Day 9 hearing of Hijab row in supreme court

The Supreme Court is hearing a batch of appeals challenging a Karnataka High Court verdict that effectively upheld the ban on wearing hijab in government schools and colleges [Fathima Bushra vs State of Karnataka].

The Karnataka High Court had on March 15 upheld a Karnataka government order (GO) effectively empowering college development committees of government colleges in the State to ban the wearing of hijab (headscarves) by Muslim girl students in college campus.

The petitioners – Muslim girl students from various colleges in Karnataka – had approached the High Court after they were denied permission to attend classes on account of wearing hijab.

A three-judge Bench of then Chief Justice Ritu Raj Awasthi and Justices Krishna S Dixit and JM Khazi had held that:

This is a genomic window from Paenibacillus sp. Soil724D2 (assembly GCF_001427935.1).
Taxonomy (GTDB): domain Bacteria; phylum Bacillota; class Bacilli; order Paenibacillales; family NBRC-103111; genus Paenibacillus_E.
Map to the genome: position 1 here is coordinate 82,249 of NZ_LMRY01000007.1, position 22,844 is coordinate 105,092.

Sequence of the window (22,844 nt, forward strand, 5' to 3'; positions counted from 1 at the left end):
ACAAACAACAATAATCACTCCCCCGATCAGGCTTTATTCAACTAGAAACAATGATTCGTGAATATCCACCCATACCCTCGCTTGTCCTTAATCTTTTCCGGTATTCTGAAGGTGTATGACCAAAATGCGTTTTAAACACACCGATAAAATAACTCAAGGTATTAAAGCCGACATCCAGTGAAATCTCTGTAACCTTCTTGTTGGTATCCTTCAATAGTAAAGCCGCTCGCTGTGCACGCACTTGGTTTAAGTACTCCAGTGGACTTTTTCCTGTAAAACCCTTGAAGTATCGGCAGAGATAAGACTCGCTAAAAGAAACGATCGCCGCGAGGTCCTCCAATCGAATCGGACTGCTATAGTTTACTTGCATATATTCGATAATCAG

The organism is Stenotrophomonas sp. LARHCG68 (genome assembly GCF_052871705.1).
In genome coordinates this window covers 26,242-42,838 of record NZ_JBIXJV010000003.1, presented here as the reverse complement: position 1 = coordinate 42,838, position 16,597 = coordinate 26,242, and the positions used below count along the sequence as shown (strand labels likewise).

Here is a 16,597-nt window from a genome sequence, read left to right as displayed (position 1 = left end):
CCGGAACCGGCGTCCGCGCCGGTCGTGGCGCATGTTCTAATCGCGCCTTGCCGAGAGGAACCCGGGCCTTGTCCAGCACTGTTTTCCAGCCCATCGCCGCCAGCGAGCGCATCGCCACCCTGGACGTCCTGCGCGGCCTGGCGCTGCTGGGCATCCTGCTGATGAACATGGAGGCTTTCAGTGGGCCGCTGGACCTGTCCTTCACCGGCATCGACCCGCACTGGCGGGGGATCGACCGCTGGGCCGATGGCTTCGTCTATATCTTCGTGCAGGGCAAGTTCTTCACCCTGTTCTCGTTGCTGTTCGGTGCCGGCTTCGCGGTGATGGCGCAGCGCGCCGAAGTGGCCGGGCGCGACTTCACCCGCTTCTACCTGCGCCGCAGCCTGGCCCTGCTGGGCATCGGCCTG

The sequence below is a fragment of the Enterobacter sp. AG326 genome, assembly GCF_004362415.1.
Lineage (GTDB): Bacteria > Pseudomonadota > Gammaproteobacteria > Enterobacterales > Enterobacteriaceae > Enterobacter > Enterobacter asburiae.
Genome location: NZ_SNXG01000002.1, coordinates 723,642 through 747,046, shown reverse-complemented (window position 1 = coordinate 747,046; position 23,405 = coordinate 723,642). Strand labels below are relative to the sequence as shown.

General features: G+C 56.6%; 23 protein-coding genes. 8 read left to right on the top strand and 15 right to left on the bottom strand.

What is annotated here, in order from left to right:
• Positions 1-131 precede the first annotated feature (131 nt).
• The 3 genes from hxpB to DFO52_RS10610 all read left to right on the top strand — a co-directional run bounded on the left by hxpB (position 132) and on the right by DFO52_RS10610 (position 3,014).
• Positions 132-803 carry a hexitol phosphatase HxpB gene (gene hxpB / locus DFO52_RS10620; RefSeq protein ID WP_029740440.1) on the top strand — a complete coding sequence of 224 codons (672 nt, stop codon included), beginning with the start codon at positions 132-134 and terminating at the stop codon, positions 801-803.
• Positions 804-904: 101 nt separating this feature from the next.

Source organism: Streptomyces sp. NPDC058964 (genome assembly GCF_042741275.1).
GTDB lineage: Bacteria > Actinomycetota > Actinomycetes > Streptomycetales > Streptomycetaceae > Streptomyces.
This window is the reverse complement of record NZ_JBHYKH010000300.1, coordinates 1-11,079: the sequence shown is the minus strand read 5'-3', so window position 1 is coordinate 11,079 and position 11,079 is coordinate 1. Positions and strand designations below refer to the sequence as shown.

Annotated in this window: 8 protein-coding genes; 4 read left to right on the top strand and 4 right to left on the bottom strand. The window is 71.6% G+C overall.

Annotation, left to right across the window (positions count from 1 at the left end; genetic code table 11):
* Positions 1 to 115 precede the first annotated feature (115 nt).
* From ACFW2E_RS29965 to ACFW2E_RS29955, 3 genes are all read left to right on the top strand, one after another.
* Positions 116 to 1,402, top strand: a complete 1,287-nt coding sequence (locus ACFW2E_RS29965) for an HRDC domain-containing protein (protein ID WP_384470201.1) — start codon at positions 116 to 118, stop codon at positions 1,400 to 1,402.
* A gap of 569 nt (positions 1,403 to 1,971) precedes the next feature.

– Hijab is not a part of essential religious practices of Islam;

– Requirement of uniform is a reasonable restriction on the fundamental right to freedom of expression under Article 19(1)(a);

– The government has the power to pass the GO; no case is made out for its invalidation.

One of the pleas before the top court has argued that the High Court “failed to note that the right to wear a Hijab comes under the ambit of ‘expression’ and is thus protected under Article 19(1)(a) of the Constitution.”

It has also contended that the High Court failed to take note of the fact that the right to wear Hijab comes under the ambit of the right to privacy under Article 21 of the Constitution of India.

During the previous hearing, a bench of Justices Hemant Gupta and Sudhanshu Dhulia was told by the Solicitor General (SG) Tushar Mehta that students challenging the hijab ban never wore hijab to educational institutions until 2021 but suddenly started the practice on advice by someone else.

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